Make sure that your members are getting their needs met. Read their posts, questions, and messages and determine if you are truly meeting their needs. Consider running polls and surveys routinely to ask what people are looking for or want in the group.
If you ever consider selling a product to your group, knowing your community’s needs is such an important part of the monetization process. You only want to sell a product that can benefit your audience and that they need! I’ve seen so many groups fail because the administrator tried to monetize by selling something that didn’t benefit the community. On the reverse, I’ve seen many group administrators monetize groups flawlessly by selling courses, books, etc., that help group members and make their lives easier.
Don’t Be Afraid To Be Assertive
There will be times when you need to take charge of the group and it’s not always going to be positive. It may involve being transparent, negative, or assertive. There are going to be people who don’t like you. You may have to kick people out of the group, delete posts, and maybe share some negative information with the group.
Remember, you are there to serve the community in the group. When you serve the people that you are there for, they will appreciate when you take charge of situations when needed. Being assertive may come with obstacles and it may require you to step out of comfort zone.
The people in your group are there because they all want to connect with like minded people. Encourage this! As group administrator, encourage conversations that allow people to connect and inspire even the most introverted poster to post in the group and connect to others.
By doing the things listed above, you will already be fostering a sense of community and connectivity. However, I also run some weekly or bi-weekly chats where I encourage members to participate. I run quite a few “Group Chat” threads where I pose questions to the group and encourage everybody to answer. Sample group chat topics include:
Roll call: introduce yourself
Friday positive share: share a positive story from this week
Pet share: share a photo of your pet
Photo share: post a photo from your week in the comments
Share something you wish you knew as a newbie
By popular demand, I ran a “Tinder Tuesday” thread one week, which encouraged singles to introduce themselves. The thread ended up getting hundreds of comments and I’ve heard that some dates even came out of it!
Engage And Answer Questions
As administrator or moderator of a group, take it upon yourself to make sure that everybody who posts a question gets their question answered. This was my motto when I started a group, and what I attribute most to my group success.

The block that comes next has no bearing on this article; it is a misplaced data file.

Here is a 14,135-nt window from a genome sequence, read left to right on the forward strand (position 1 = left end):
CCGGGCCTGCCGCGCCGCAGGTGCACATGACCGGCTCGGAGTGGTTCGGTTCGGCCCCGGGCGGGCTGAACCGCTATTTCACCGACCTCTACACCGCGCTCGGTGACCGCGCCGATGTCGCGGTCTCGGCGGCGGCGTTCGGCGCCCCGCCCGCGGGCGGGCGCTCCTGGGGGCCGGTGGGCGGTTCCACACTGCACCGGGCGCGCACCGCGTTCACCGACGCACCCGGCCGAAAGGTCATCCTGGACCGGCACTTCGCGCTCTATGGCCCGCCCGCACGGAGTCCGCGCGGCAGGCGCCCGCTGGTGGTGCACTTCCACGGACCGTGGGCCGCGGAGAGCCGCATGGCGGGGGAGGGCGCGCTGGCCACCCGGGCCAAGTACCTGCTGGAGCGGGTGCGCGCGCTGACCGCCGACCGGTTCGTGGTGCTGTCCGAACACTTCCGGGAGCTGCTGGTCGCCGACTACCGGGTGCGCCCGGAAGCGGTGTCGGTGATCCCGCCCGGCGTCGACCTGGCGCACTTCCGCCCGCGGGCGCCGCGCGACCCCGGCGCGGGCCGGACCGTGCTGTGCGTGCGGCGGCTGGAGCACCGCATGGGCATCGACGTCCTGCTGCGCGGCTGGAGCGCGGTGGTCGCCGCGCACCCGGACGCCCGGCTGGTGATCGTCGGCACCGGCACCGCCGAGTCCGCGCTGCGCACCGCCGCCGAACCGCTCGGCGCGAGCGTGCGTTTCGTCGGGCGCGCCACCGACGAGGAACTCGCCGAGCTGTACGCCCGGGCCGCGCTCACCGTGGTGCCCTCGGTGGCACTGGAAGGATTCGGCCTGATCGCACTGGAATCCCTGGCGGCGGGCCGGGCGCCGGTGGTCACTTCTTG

When the travel therapists group was in its infancy, I would make sure that every person who posted a question had their question answered. Or, directed them to a location where they could get their question answered. Because of the legwork that I was doing to answer questions, I went from a novice in the travel therapy industry to a leading expert. I also taught myself what I needed to know to answer questions. Later, I started this blog to put all of that knowledge into a single location. Now, I also do live webinars in the group to answer questions and engage.
Encourage Or Plan In-Person Events
One of the best and most rewarding parts of the group has been the opportunity to meet other traveling therapists in person. I have hosted events for therapists, as well as encouraged therapists to plan their own meet ups at different locations across the country. And of course, share pictures of the meet up with the group! Hosting events and meeting people in person takes the community to a whole other level and is something that I highly recommend as you get an engaged audience. The events don’t have to be anything fancy. It could be a meet up at a coffee shop or day at the beach.
In conclusion, nothing good happens overnight. Cultivating a good community takes time. Don’t be discouraged if your group isn’t growing or engaging conversations are not occurring. It took over a year for my travel therapists group to reach over 1,000 members.
If you have questions about running a successful Facebook group, feel free to contact me: HERE.